This week, Symantec Corp. launched a service that pushes configuration updates to Veritas Cluster Server and Veritas Storage Foundation users specific to that user’s environment. It’s called Veritas Operations Services and is supposedly “cloud based,” according to Sean Derrington, the director of storage management and availability at Symantec. But it’s more like Software as a Service than cloud computing. Here’s a snapshot of our Q&A with Derrington:
How does Symantec push out alerts to users?
Sean Derrington: When a customer creates an account through [the Veritas Installation Assessment Service at] VIAS.Symantec.com, they have the option to “opt in” for notifications. The alerts are sent via email and the specifics of the alert (e.g., maintenance pack, hot fix, new technical documentation) are included and unique to the customer’s server/storage environment. (For example, a Sun Solaris customer won’t receive IBM AIX updates.) Once the customer receives the notification, they can take the appropriate action at their discretion, timing, and incorporate it into their change-control processes.
How is this a “cloud” service other than in name?
S.D.: This is a cloud-based service, as it fundamentally alters how organizations can understand best practices, known supported configurations and identify hidden risks in their environment. The process would be as follows:
1. An IT organization visits VIAS.Symantec.com.
2. A user downloads an agentless data collector that gathers detailed server and storage configuration.
3. The user securely uploads the information to VIAS.Symantec.com (note: no application information or customer information is securely transmitted, simply configuration details).
4. A customized XML report on the server(s) that were analyzed is sent back to the customer, providing dynamic links to pertinent information regarding server and storage configurations.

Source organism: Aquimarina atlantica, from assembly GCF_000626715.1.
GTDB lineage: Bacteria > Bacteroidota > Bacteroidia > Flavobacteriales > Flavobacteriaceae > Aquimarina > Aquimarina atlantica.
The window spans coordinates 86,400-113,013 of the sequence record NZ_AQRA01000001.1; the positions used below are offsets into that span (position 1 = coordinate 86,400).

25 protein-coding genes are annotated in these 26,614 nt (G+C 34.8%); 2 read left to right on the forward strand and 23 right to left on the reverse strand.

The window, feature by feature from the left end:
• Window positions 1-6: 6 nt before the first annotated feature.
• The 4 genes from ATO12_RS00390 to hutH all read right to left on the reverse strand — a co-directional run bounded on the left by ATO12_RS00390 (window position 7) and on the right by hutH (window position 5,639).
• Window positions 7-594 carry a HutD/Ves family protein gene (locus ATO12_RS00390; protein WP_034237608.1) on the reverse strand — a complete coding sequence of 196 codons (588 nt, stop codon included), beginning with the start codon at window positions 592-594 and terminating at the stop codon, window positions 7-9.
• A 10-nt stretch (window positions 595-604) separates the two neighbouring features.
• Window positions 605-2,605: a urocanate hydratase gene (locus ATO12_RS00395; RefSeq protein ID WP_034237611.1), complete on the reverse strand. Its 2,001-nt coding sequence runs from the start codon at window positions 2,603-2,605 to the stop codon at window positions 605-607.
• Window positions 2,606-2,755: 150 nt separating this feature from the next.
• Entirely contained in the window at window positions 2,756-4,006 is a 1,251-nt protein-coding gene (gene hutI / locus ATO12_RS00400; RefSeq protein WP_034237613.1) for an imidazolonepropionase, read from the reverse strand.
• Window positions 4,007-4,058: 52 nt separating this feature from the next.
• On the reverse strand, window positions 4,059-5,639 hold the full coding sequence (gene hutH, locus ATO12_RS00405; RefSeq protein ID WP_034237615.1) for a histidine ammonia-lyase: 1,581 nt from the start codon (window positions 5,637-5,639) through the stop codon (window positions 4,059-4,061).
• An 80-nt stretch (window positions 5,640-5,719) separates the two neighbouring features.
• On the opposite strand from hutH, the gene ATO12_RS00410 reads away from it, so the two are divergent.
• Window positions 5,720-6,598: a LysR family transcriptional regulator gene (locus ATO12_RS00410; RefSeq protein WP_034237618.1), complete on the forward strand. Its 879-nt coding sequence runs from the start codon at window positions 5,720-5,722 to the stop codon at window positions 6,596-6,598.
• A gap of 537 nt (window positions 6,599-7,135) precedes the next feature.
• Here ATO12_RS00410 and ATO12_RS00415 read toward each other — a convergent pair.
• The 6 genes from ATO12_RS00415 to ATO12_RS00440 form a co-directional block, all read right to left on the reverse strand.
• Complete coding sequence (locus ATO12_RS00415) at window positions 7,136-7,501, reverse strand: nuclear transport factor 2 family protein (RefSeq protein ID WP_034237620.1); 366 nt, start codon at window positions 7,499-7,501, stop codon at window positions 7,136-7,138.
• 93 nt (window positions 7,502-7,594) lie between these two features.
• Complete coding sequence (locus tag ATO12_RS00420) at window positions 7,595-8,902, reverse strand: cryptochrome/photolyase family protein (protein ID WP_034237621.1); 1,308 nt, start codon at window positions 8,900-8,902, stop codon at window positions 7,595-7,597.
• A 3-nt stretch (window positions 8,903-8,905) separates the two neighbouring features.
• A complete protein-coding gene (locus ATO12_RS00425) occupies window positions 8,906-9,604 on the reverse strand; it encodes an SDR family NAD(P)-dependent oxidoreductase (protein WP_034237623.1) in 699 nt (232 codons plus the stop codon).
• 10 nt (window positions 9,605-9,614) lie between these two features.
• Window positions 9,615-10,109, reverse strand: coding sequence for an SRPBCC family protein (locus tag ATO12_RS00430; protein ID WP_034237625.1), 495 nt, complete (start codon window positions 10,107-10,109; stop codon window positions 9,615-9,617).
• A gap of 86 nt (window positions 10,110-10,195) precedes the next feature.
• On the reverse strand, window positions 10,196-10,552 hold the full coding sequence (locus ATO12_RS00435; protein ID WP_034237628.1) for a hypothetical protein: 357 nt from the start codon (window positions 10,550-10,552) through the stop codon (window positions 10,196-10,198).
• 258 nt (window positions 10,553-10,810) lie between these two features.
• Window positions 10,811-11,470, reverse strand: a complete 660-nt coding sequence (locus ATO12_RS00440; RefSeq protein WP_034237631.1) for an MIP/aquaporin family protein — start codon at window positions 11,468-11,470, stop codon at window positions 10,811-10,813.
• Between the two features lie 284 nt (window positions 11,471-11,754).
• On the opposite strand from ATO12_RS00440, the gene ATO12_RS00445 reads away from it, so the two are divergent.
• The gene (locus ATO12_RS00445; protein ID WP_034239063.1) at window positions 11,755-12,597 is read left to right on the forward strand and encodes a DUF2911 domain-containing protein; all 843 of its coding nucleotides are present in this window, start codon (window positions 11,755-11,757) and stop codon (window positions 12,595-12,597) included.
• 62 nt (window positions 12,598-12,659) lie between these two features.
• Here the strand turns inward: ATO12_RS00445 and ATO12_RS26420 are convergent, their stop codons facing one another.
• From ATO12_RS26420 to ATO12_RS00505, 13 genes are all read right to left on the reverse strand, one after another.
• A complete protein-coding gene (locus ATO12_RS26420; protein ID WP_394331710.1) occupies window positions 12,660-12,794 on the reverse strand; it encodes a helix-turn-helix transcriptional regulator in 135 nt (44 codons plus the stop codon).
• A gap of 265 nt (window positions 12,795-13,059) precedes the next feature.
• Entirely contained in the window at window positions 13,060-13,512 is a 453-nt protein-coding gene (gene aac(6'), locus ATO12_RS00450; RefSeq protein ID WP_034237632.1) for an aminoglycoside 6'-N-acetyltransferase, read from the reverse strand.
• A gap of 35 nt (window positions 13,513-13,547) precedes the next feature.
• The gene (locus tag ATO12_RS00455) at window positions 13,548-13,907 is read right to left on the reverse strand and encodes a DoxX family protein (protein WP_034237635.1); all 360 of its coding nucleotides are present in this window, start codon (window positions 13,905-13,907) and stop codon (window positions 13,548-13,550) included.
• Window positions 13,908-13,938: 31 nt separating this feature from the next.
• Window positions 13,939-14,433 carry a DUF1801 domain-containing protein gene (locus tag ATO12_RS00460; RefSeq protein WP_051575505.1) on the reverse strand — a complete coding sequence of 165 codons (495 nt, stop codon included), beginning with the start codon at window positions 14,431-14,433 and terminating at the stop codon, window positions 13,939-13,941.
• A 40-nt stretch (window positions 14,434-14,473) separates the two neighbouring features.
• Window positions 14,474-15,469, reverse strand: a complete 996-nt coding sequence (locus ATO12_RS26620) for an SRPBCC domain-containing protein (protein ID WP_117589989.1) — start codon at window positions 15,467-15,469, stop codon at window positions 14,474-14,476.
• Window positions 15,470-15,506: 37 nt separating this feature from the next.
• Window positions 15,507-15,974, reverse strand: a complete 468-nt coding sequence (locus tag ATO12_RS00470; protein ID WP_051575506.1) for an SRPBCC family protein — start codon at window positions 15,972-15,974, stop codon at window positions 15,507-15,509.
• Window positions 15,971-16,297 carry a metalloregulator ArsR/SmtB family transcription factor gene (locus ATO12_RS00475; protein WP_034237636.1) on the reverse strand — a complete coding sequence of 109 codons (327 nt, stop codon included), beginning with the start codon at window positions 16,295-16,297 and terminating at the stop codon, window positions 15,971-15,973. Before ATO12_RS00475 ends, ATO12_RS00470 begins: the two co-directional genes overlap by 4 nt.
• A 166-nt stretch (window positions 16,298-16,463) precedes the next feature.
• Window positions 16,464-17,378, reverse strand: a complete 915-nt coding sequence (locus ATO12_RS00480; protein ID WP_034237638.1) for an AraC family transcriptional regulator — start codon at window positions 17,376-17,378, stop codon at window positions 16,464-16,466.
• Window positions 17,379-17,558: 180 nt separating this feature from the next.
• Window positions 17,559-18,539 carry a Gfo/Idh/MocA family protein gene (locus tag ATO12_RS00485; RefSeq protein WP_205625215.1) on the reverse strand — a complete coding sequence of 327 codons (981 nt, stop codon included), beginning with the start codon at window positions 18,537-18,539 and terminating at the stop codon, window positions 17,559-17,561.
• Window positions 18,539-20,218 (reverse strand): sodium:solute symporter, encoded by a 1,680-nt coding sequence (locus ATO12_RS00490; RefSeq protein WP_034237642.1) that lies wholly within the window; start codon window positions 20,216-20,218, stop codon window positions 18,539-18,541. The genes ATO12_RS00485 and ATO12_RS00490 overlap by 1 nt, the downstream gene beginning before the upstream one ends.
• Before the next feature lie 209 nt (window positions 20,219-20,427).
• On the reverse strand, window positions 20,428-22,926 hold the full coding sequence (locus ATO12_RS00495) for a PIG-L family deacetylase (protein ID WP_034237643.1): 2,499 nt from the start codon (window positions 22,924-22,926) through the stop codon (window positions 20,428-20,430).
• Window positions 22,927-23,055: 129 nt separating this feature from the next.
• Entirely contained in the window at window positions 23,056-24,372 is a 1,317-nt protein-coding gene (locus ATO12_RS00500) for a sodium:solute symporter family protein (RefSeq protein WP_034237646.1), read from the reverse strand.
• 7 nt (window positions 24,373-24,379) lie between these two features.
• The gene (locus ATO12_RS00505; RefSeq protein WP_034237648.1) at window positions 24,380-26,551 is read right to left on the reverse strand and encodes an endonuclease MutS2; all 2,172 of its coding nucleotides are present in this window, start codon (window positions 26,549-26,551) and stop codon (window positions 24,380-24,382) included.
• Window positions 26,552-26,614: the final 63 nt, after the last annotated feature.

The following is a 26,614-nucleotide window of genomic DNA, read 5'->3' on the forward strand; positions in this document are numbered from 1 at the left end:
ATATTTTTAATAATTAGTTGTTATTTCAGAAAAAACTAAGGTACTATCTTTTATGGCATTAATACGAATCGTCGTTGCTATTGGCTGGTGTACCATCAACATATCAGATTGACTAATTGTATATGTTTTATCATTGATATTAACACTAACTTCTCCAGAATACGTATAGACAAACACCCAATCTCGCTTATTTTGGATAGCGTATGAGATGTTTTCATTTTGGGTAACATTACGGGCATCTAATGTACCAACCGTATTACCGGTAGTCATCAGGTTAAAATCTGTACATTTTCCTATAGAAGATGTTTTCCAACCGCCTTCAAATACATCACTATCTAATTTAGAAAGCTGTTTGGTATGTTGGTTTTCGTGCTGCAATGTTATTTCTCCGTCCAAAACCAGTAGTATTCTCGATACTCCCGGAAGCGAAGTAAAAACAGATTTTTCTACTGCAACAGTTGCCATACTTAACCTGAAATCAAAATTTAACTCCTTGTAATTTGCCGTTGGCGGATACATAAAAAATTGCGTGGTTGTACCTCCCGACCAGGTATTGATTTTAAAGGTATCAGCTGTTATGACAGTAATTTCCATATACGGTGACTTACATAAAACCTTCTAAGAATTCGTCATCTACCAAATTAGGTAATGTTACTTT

5. This process can be repeated each time an organization is planning to go through a Veritas Storage Foundation and/or Veritas Cluster Server installation or upgrade and real time valid configuration information will be used for comparison.
Without this service, how did users go about patch management and so forth?
A: There are two ways that customers have historically been able to understand Veritas Storage Foundation and Veritas Cluster Server patch management.
1. Symantec sends an email notification based on customer’s license subscription (e.g., Veritas Storage Foundation for Oracle Real Application Clusters). This isn’t platform-specific, because the detailed configuration information isn’t known; only the type of license is.
2. Alternatively, customers can visit the Symantec support site, search for the software version and platform version in their environment and determine if there are valid patches that should be applied.
Can you offer real-world examples of how the service has improved things for users?
S.D.: Yes. Currently there are more than 500 customers using the Veritas Installation Assessment Service, and they have analyzed thousands of server and storage configurations. And of the servers that have been assessed, about 40% of the servers were found to have configuration errors. The top two invalid configurations (constituting about 70% of the total errors) were (1) storage subsystems that weren’t configured properly and (2) insufficient disk space. The insufficient disk space error is for the Veritas Storage Foundation and/or Veritas Cluster Server software, not application/database data capacity.
How much does the service cost?
S.D.: It’s $500 per physical server and is available now.